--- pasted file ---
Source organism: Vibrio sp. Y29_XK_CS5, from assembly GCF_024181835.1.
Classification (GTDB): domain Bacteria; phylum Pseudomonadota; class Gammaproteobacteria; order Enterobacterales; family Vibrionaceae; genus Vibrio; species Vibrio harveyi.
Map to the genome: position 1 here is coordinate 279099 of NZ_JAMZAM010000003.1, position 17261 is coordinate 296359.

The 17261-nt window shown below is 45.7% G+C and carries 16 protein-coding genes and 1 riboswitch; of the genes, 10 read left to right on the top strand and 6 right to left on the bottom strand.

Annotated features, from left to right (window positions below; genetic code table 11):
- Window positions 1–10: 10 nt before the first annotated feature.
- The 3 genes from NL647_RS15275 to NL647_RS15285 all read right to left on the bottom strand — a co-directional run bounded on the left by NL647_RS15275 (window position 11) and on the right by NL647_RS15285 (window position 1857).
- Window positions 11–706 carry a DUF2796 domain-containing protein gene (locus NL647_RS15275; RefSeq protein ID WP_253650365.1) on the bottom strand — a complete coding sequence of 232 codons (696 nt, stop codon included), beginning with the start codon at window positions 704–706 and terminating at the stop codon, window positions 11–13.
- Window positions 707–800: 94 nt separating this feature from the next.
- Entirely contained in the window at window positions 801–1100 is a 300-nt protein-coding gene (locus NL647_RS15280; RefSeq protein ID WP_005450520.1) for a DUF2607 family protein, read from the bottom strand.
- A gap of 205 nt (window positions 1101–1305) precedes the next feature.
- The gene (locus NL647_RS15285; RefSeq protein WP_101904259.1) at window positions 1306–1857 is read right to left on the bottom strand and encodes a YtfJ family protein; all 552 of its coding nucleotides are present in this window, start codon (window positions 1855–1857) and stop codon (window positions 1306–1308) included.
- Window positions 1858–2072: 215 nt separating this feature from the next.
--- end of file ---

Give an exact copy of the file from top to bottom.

Source organism: Vibrio sp. Y29_XK_CS5, from assembly GCF_024181835.1.
Classification (GTDB): domain Bacteria; phylum Pseudomonadota; class Gammaproteobacteria; order Enterobacterales; family Vibrionaceae; genus Vibrio; species Vibrio harveyi.
Map to the genome: position 1 here is coordinate 279099 of NZ_JAMZAM010000003.1, position 17261 is coordinate 296359.

The 17261-nt window shown below is 45.7% G+C and carries 16 protein-coding genes and 1 riboswitch; of the genes, 10 read left to right on the top strand and 6 right to left on the bottom strand.

Annotated features, from left to right (window positions below; genetic code table 11):
- Window positions 1–10: 10 nt before the first annotated feature.
- The 3 genes from NL647_RS15275 to NL647_RS15285 all read right to left on the bottom strand — a co-directional run bounded on the left by NL647_RS15275 (window position 11) and on the right by NL647_RS15285 (window position 1857).
- Window positions 11–706 carry a DUF2796 domain-containing protein gene (locus NL647_RS15275; RefSeq protein ID WP_253650365.1) on the bottom strand — a complete coding sequence of 232 codons (696 nt, stop codon included), beginning with the start codon at window positions 704–706 and terminating at the stop codon, window positions 11–13.
- Window positions 707–800: 94 nt separating this feature from the next.
- Entirely contained in the window at window positions 801–1100 is a 300-nt protein-coding gene (locus NL647_RS15280; RefSeq protein ID WP_005450520.1) for a DUF2607 family protein, read from the bottom strand.
- A gap of 205 nt (window positions 1101–1305) precedes the next feature.
- The gene (locus NL647_RS15285; RefSeq protein WP_101904259.1) at window positions 1306–1857 is read right to left on the bottom strand and encodes a YtfJ family protein; all 552 of its coding nucleotides are present in this window, start codon (window positions 1855–1857) and stop codon (window positions 1306–1308) included.
- Window positions 1858–2072: 215 nt separating this feature from the next.